Samantha Ellis begins her book with a walk near the purported site for the house in Wuthering Heights. Ellis and her friend Emma are arguing over which heroine they found more inspirational. Ellis insisted on Cathy Earnshaw citing her unbridled passion and sense of adventure. Emma on the other hand defended Jane whose practicality and self awareness she found aspirational. Despite thinking Jane was rather an ice queen, Ellis began to entertain a thought that perhaps she misread her after all and decided that perhaps she misread other heroines throughout her life and they deserved a second chance. So here goes hers:
Once upon a time there was a little Iraqi Jewish girl living in London town. The little girl loved adventure and stories and derived an inordinate amount of pleasure from reading. She is raised on family stories, her mother her very first heroine. Her mother’s family lived in Iraq for generations until the 1950s when Iraqi Jews began to be persecuted. Ellis’ mother tried to escape Iraq via Kurdistan (so cool!), got captured, spent time in Iraqi prison, was able to get to London and was married to a nice Iraqi Jew before the age of 22 and commenced on doing her duty and raising her own family. But with the spirit of persecution hanging over them, the flight from their homeland pushed the Iraqi Jewish community even closer together raising the bar for familial expectations. From the stories of her family’s flight from Iraq to the stories of the obedient Queen Esther who saved her people from genocide, as a child Ellis was expected to ultimately be fulfilled with being a wife and a mother, a credit to her people. But she was caught between two worlds from her early days. Ever the early Disney girl, as she read The Little Mermaid, she caught on the subtle theme of entrapment. Like Ariel, Ellis was caught between the world of the family she loved and adventure that awaited her in world that books opened to her: the world of travel, imagination, passion, adventure and not necessarily a world of marriage as imagined for her. It took Ellis many years and many heroines to come to terms that she wanted something different for herself. Anne of Green Gables taught her it was OK to have imagination, Lizzy Bennet that she did not need to settle for anyone other than who she herself wanted, Scarlett O’Hara that it was OK to have spirit, Franny Glass that it was OK to be different, and finally back to her origins, Scheherazade taught her that ultimately story telling can save your life.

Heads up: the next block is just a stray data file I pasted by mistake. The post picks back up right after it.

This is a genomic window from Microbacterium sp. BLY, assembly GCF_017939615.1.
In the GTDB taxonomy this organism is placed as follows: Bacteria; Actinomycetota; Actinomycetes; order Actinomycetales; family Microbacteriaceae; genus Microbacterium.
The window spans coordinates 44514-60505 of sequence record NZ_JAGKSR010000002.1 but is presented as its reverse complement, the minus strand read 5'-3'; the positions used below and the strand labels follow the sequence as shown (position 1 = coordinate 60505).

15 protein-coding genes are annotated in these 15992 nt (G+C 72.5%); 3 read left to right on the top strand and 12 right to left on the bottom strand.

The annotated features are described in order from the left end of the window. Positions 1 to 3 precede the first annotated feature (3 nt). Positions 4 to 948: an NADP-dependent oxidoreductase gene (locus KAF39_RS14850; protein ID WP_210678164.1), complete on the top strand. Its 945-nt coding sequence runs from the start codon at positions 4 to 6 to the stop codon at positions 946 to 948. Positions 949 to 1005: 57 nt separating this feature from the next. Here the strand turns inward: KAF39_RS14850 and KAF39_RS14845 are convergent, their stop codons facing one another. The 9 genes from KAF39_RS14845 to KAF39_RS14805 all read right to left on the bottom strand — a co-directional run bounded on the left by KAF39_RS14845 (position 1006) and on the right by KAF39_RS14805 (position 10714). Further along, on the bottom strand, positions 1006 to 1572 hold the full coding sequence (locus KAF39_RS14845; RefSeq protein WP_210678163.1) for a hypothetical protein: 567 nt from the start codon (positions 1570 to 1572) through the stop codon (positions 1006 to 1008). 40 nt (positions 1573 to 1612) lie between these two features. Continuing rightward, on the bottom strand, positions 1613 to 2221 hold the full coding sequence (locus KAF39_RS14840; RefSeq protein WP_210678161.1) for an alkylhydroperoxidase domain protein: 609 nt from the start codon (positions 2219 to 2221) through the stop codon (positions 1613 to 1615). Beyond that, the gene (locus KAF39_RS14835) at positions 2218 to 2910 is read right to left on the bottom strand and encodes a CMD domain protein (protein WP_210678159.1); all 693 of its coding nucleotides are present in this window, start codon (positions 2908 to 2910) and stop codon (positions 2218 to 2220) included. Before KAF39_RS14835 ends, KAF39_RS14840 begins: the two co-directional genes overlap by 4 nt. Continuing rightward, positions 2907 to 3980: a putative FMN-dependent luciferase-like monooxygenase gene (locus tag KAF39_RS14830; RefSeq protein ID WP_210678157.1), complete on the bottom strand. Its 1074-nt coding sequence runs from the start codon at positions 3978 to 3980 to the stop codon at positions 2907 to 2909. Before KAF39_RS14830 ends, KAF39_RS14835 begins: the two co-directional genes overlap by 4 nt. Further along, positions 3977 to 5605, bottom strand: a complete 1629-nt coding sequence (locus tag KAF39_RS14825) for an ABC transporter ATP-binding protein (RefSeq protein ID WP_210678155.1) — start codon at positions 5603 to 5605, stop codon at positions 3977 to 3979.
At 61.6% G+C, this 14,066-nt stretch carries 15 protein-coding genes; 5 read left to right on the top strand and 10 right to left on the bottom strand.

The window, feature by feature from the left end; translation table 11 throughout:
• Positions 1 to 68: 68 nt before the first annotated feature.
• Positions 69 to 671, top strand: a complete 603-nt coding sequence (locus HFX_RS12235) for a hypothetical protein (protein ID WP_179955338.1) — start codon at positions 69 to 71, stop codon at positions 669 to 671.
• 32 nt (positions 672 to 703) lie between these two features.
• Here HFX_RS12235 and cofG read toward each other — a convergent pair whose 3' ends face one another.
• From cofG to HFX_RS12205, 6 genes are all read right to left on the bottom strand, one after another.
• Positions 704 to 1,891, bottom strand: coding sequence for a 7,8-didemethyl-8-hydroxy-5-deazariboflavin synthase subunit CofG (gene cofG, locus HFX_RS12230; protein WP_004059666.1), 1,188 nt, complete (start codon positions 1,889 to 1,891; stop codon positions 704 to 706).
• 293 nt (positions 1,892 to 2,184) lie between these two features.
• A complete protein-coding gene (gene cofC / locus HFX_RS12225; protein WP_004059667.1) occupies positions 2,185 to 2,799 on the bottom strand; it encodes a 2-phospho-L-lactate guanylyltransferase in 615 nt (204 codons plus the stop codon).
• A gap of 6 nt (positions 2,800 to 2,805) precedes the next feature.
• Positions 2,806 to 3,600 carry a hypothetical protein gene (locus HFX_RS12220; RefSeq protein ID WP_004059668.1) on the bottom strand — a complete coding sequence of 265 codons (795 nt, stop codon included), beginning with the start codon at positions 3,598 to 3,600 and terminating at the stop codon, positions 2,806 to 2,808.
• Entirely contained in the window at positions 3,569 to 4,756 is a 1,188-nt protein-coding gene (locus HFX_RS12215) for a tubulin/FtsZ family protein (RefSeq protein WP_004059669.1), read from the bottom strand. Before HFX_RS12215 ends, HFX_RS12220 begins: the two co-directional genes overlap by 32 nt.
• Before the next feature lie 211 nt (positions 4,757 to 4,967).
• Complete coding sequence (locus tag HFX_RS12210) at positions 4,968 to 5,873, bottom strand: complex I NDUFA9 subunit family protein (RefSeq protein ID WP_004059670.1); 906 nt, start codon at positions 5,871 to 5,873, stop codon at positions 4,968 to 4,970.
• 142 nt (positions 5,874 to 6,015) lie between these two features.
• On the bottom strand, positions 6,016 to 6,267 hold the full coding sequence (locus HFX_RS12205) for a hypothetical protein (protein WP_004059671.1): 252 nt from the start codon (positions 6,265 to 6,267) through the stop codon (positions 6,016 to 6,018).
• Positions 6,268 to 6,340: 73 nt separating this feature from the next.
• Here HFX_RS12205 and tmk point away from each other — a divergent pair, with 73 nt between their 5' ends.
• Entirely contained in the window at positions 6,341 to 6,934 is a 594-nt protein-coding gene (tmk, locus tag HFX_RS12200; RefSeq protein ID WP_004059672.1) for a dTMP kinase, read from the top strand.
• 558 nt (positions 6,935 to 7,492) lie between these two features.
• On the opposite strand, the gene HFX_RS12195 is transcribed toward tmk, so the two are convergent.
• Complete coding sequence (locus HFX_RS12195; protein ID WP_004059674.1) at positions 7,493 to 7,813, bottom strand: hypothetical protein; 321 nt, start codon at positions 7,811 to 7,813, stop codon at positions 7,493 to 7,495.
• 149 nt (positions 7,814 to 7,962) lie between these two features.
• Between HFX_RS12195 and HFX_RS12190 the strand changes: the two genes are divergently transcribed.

Ultimately Ellis’ book is about finding yourself and as a youngish woman of a certain age, I can identify. My own family’s expectations for me were impressed on me from the same young age as Ellis was. I may not have been raised in an Iraqi Jewish family, but let me tell you, a Ukrainian Jewish family is not different. At any rate, Ellis’ point is universal, nations may be different, but expectations are cross-cultural. Families most often than not want the same future for their children that their parents wanted for them: freer, brighter, more diverse, but the same future. My parents wanted me to marry young and have a family young, and though I didn’t have heroines to help guide me along, like Ellis, I wanted my future to be on my own terms. I used books as an escape, not necessarily from any particular fate or concern, but almost as a way to affirm that sticking to my own path was alright. I didn’t really need to find myself but what I needed from reading was to re-affirm that my own choices were strong and my own, not my parents’. I would like to think that I am still satisfied with sticking to my own little path.
Anyway, with so many heroines populating the book, I got me some reading and possible re-reading to do. I’ve been meaning to try out Wuthering Heights again and I strongly suspect I’ll be coming down on the side of Jane Eyre over Cathy. I stumbled over so many potential stories to hear for the first time or for the tenth.
I hope that you guys will give this book a read as well and enjoy it as much as I did. And I am off to the land of Gone with the Wind which I picked up pretty much as soon as I finished this.
From the fingertips of Eugenia S